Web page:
She’s Every Woman

For Jessica Chastain, nothing beats being someone else. Lynn Hirschberg catches up with Hollywood’s most fashionable chameleon.

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Chastain in Mickalene Thomas’s Nana, 2012. Lanvin crepe silk one-shoulder dress, polyester elastane bodysuit, and belt. Yossi Harari 18k gold and diamond hoop earrings; David Webb 18k yellow gold, platinum, enamel, and diamond ring; Aquazzura by Edgardo Osorio sandals. Click here to see the slideshow and here to read the cover story by Diane Solway.

She’s Every Woman

For Jessica Chastain, nothing beats being someone else. Lynn Hirschberg catches up with Hollywood’s most fashionable chameleon.

Acting is about the art of reinvention and transforming oneself into a character. To become someone else—to lose oneself in the guise of another—is, in many ways, the most thrilling part of what an actor does. The alchemy involved in that process is mysterious—a melding of mind-set, physical presentation, and the magical relationship between the actor and the person he or she is portraying. Since all cinematic characters are initially created by writers and directors, actors are the ultimate muses. They give life to other people’s words and vision.

In the past two years, Jessica Chastain has seemed to go from nowhere to everywhere, reincarnating in movie after movie. She was a devoted mother in The Tree of Life; a loud, libidinous Southern belle in The Help; an Israeli Mossad agent in The Debt; and, more recently, a CIA analyst determined to track down Osama bin Laden in Zero Dark Thirty, which is in theaters on December 19, and a black-haired punk-rock chick in the frightening fantasy Mama (due out January 18). “I never want to get bored,” Chastain told me over coffee in early November. It was cold, and her delicate frame was nearly swallowed by a large leopard-print scarf. She was wearing no makeup, and her wavy red hair was loose. It was just four days after Chastain’s debut on Broadway in The Heiress, in which she plays a socially awkward virgin. “I wear a prosthetic nose,” Chastain said, sounding delighted. “I learned how to put it on myself.” She patted her nose. “I like the ritual. I love wigs, I love costumes, I love anything that will get me into the character.”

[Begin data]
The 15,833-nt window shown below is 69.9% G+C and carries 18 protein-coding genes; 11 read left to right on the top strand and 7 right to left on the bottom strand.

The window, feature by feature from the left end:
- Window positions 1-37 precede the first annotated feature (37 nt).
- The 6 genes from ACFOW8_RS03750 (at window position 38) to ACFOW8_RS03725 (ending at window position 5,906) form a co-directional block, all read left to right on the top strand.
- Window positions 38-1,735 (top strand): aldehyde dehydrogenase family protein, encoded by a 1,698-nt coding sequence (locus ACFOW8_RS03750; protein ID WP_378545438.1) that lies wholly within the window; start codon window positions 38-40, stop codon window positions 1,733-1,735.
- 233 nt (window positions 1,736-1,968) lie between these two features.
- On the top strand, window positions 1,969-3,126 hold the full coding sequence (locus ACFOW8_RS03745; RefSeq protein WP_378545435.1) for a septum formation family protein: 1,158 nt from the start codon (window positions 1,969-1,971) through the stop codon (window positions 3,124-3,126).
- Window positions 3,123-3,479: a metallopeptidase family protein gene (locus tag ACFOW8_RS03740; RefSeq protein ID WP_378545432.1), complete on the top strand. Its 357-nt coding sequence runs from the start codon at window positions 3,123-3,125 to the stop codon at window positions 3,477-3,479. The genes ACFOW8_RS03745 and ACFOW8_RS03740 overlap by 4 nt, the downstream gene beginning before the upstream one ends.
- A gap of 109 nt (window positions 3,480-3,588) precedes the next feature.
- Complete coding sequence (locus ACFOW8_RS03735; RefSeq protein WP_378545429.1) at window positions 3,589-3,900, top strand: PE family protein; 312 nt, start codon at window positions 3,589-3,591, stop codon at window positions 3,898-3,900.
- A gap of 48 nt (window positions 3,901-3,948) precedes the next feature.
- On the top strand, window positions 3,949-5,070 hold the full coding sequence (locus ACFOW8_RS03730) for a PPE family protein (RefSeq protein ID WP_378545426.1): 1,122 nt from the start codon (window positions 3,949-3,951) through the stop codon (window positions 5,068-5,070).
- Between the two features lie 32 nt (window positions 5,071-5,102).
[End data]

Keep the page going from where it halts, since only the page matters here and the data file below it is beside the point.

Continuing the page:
Four years ago, when Chastain heard that the reclusive writer-director Terrence Malick was going to finally make his long-awaited semiautobiographical film, The Tree of Life, she immediately envisioned herself as the loving maternal center of that movie. “I can’t say why, exactly,” Chastain said. “Back then, I hadn’t been getting any auditions for films, so I was doing guest spots on TV shows, and, for some reason, on those shows I got raped a lot. I was always cast as the victim. When I heard about The Tree of Life, I felt like I belonged in that world.”

There was no script—at her audition, Chastain was asked to put a baby to sleep and to look at someone admiringly. “They showed me a poster of Ethan Hawke’s face and said, ‘Look at that with love and respect.’ ” But, as is her custom, Chastain had already plunged into the depths of the role. By the time she was given the part, Chastain had gone to Kansas, where she stayed on a farm; studied Lauren Bacall in her early films to capture her slow way of talking and moving; and examined the graceful expressions of various classical Madonna paintings at New York’s Metropolitan Museum of Art. She even attended classes at a meditation retreat in Arizona called, oddly, Tree of Life. “I wanted to slow down the mad monkey of the mind in order to cultivate a kind of inner calm that would translate to the film. I knew I had to give myself over to the movie and to Terry [Malick]. That kind of immersion is so wonderful—it’s why I love working with artists.”

Perhaps that’s why when we asked Chastain if she would allow herself to be reimagined by the visual artists George Condo, Rineke Dijkstra, Chantal Joffe, and Mickalene Thomas, she jumped at the opportunity. We already knew she could hold her own under such scrutiny: Last May, W featured Chastain, who is now the face of Manifesto, Yves Saint Laurent’s new perfume, in a couture portfolio. In record time, she invented a different character for each look and made the clothes come alive, as if they were inhabited by elaborate personalities.

Chastain said she wanted to “become the canvas” for the artists—but that doesn’t mean she was a passive participant. When Thomas asked the actress to channel Michelle Pfeiffer from Scarface for one tableau, Chastain was already imagining herself in the next scenario—as Diana Ross playing Billie Holiday in Lady Sings the Blues. “As a little girl, I wanted to be Diana Ross in that movie. And when I put on the red Afro wig, I finally felt like her.” With Condo, Chastain was excited about the prospect of having her face painted. “I love the feeling of giving myself over to another strong point of view. It’s the best kind of trust—the belief that an artist will take care of me while creating something unique.” Joffe interacted with Chastain remotely—afraid of flying, the artist Skyped from her studio in London while Chastain simultaneously posed in a hotel room in New York. “I never saw Chantal in person, but her softness and phobic nature affected me,” Chastain says. “I could hear the mix of shyness and strength in her voice, and I tried to channel that feeling. I found Chantal very feminine, so I moved that way. I fixed my hair by the window, I slouched while seeming intent.” In front of Dijkstra’s camera, Chastain attempted to remain as serene and open as possible. “That is Dijkstra’s mood on set. That photo was probably closest to just being me,” Chastain said, laughing. “And so, of course, I felt the most naked.”

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